Using a cell phone when networking sends negative body language that can hurt your chance to develop referral relationships.
I play bass guitar in a band with other middle-aged guys. It’s one of the more juvenile things I do with my free time.
Recently we played at a local open jam night — mostly to network with the other musicians with hopes of being invited to play at other gigs. As it turns out, the local music scene is a lot like attorney networking: the best “gigs” are frequently referred to you by your peers.
For me, the event was another reminder that I’m not a natural at networking. I don’t excel at making witty small talk and often feel like a gangly oaf in a crowded room. So instead of forcing myself to meet new people, I mindlessly relied on the easiest of crutches: my smartphone.
There are 275.7 million cell phone users in the United States, which is 84% of our total population. Some of us are entering our fourth decade of cell phone use, and yes, we’ve developed bad habits that may negatively affect our business development efforts.
No one wants to look weak or inferior, especially not lawyers
I was reminded of the advice body language expert, Vanessa Van Edwards gives: staring at a smartphone while networking gives off the vibe that you are not interested.
It also makes you look weak and inferior.
According to social psychologist and Harvard professor Amy Cuddy, it’s impossible to strike a powerful pose while texting. Think about your posture when you use a smartphone, your head is down, your neck is bent, shoulders slumped and eyes are looking down. Whether it is intentional or not, your posture gives the impression that you are feeling low in confidence, which sends a very negative message to other people.
Not good if your networking goal is to find the next great referral partner or key client.
Obsessively checking your phone communicates that you’re not “high status.”
Eye contact creates a sense of emotional connection and conveys confidence and respect. Essential components to making connections in a networking context.
According to a study performed by communications-analytics company Quantified Impressions, Adults make eye contact between 30% and 60% of the time in an average conversation, but that 60% to 70% is required to make an emotional connection. Quantified Impressions partially blames this deficit on the use of mobile devices.
Withholding eye contact, even by a careless glance at your phone, can inadvertently communicate that you are not of high status, or that the people around you are not that important.
Experts recommend that holding eye contact for 7 to 10 seconds in a one-on-one conversation and 3 to 5 seconds in a group setting is most effective, but more than that can come across as creepy.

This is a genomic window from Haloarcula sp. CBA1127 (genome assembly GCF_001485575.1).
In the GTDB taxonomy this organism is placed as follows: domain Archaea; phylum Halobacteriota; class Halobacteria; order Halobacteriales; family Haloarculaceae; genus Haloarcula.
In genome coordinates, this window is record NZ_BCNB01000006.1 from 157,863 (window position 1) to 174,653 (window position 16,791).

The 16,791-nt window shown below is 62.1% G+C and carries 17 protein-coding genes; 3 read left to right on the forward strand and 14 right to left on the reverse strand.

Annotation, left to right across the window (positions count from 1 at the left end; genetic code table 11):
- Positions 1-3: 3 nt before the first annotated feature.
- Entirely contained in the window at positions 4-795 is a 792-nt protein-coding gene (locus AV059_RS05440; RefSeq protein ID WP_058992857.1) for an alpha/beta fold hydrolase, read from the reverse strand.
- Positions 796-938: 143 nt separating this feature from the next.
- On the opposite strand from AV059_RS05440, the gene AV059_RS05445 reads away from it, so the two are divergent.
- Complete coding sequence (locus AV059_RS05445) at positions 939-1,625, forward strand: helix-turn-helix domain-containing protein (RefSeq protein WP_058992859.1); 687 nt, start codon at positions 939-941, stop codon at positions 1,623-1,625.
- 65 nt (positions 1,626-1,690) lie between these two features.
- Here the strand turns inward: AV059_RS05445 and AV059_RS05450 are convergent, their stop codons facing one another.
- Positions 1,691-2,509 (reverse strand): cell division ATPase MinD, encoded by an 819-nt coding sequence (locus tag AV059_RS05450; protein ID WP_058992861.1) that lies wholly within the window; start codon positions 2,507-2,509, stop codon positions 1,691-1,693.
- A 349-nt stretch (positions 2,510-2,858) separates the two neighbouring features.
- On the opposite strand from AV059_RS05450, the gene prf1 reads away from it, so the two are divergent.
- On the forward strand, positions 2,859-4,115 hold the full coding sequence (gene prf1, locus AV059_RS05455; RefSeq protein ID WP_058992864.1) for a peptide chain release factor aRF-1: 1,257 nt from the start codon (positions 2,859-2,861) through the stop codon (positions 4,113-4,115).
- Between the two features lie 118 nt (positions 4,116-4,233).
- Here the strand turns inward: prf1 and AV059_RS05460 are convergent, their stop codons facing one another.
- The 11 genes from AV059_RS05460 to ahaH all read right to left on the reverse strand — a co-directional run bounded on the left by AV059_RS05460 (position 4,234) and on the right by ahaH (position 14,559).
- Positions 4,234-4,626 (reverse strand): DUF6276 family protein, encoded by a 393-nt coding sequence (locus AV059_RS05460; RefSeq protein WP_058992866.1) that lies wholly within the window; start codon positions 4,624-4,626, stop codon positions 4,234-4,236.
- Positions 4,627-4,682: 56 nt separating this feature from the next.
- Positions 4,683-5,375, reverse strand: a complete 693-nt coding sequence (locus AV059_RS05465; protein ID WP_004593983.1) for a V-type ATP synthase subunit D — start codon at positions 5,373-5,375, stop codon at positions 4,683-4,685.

The use of a phone as a “crutch” to pass time (unintentionally) sends a terrible message
For many of us, networking situations, in particular group networking events, can be uncomfortable. And in uncomfortable situations, we’ve become accustomed to reaching for our phones as a crutch.
The habit is all about pacifying our own insecurities. But for those of us who want to get the most value for time spent networking, it’s worthwhile to understand the unintended message this habit communicates.
According to researchers, the primary motivation for the use of smartphones in public places is the avoidance of engagement with surrounding individuals. Essentially, mobile phones allow us to “hide” in plain sight.
For introverts who may struggle to get into worthwhile conversations at networking events, the use of a mobile device will compound your challenges. You unintentionally convey a message to peers that you don’t want to engage in conversation, so they avoid you altogether.
Optimize networking ROI by not making smartphone mistakes
Smartphone use has become a ubiquitous part of modern life. But for busy lawyers, getting a highly optimized ROI from time spent networking is critical. Here are some tips to avoid sending the wrong message about your mobile device usage:
Leave your phone in your pocket. Networking events never last long, take a break, and put the phone away.
Learn a few networking tactics. To end your habit of using your phone as an insecurity crutch, take five minutes to learn a few tactics so you feel less like a wallflower at networking events.
Adjust your stance. If you must check your phone, try holding it away from your body at about chest level. This way, you keep your body open and shoulders back, giving off a body language message of confidence.
Never pick up when engaged in a face-to-face conversation. Checking a text or taking a call during a one-on-one conversation sends the message that the person texting or calling is more important than the one you’re with. If you are lucky enough to find yourself in a one-on-one conversation and your goal is to find potential referral sources or a new client, never pick up the phone in the middle of a conversation. That is unless your goal is to earn a reputation for being rude.